I’ve got a new piece up on Vitae looking at some inspirational (and not-so-) examples of mentoring in popular culture. Leslie Knope (duh) and Miranda Priestly (yikes) make appearances, plus I have officially managed to shoehorn Star Trek into the careers blog of The Chronicle of Higher Education:
When DS9 and the Federation are threatened by deteriorating relations with the Klingon Empire, [Benjamin] Sisko recruits the Klingon Starfleet officer Worf (Michael Dorn) to the station’s crew for his unique combination of security and tactical expertise and cross-cultural competency.
Go read the whole thing, and tweet your own picks and pans with the hashtag #PopCultureMentors.
In the field during the first year of my Ph.D. research with my dissertation advisor, Olle Pellmyr (centre) and collaborator Will Godsoe (left). (Flickr: jby)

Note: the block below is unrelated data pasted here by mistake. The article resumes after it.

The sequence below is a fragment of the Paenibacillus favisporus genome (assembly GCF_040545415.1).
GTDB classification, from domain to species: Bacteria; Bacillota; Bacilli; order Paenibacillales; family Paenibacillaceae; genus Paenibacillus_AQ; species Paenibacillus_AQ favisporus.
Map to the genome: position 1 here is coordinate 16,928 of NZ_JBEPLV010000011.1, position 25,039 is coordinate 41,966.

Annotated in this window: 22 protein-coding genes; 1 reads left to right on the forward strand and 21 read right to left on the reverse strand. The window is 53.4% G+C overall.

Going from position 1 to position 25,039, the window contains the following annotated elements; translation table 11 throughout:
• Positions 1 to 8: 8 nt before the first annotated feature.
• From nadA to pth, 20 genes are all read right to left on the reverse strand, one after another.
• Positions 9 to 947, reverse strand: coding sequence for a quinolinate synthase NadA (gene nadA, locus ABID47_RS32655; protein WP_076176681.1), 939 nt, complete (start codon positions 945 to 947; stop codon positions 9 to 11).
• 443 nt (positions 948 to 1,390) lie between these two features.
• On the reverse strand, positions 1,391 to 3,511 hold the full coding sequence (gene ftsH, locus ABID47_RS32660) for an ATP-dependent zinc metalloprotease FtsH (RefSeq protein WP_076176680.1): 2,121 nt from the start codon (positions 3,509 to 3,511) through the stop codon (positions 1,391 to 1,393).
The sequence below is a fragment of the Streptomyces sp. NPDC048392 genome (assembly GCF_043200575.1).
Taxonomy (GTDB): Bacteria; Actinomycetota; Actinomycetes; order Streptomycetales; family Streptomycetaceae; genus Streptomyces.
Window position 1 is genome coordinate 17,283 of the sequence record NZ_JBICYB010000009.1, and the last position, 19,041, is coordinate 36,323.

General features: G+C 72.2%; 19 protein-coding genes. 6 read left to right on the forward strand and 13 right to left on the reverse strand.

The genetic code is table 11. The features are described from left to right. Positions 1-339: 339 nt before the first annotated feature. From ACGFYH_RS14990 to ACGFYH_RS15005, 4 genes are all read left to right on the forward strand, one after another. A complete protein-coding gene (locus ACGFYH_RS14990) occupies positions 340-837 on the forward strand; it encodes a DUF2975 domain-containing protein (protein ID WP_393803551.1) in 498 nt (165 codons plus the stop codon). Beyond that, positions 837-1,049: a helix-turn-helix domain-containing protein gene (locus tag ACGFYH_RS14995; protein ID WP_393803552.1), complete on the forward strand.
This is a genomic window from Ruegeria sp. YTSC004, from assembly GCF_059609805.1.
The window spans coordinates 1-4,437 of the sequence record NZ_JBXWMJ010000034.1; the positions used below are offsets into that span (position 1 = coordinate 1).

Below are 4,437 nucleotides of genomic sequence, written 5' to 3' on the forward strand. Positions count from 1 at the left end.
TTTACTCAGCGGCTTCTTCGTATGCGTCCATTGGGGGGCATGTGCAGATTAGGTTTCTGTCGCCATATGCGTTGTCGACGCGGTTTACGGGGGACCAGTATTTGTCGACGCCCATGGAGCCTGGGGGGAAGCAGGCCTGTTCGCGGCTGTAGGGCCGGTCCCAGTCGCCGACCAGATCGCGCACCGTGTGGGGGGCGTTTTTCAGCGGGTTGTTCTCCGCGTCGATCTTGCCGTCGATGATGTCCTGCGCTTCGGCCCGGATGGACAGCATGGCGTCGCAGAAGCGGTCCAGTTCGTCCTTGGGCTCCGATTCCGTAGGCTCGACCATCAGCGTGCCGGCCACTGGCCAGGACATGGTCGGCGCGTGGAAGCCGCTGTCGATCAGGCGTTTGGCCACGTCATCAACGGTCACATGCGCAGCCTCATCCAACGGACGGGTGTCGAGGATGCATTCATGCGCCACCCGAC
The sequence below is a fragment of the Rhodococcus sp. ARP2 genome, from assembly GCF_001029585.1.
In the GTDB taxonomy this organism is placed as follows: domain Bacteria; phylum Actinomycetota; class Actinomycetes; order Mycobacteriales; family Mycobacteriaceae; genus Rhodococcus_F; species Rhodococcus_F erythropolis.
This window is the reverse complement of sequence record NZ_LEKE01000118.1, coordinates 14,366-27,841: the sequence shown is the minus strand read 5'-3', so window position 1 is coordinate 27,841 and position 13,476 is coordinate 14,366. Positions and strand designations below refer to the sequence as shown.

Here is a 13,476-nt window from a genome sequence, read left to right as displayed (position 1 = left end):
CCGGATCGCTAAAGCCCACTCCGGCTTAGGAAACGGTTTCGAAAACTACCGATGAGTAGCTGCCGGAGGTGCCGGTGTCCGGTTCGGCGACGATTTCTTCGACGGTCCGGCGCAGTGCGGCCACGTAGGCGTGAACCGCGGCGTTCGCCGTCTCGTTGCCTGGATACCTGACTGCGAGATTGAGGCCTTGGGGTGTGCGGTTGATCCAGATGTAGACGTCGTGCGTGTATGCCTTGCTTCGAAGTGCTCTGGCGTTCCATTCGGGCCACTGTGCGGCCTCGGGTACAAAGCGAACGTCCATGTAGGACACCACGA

Over at Vitae, I’m contemplating an appropriate topic for the week of U.S. Thanksgiving: how much I owe to the many senior colleagues who’ve mentored me over the course of my scientific career.
In graduate school and as a postdoc, I’ve been exceptionally fortunate in my formal and informal relationships with senior colleagues. As I’m nearing (I hope) the day when I will begin teaching, training graduate students, and supervising postdocs myself, I’ve tried to keep track of specific ways that my mentors have aided me. It’s helped me define what I want to do as a mentor myself, but it’s also good, I think, to remember how much my career has depended on others’ support.
No, I don’t know why the piece is illustrated by men carrying turkeys, apart from the seasonal connection. Maybe the men are mentors and the turkeys are mentees? Maybe just go read the whole column and don’t over-think it.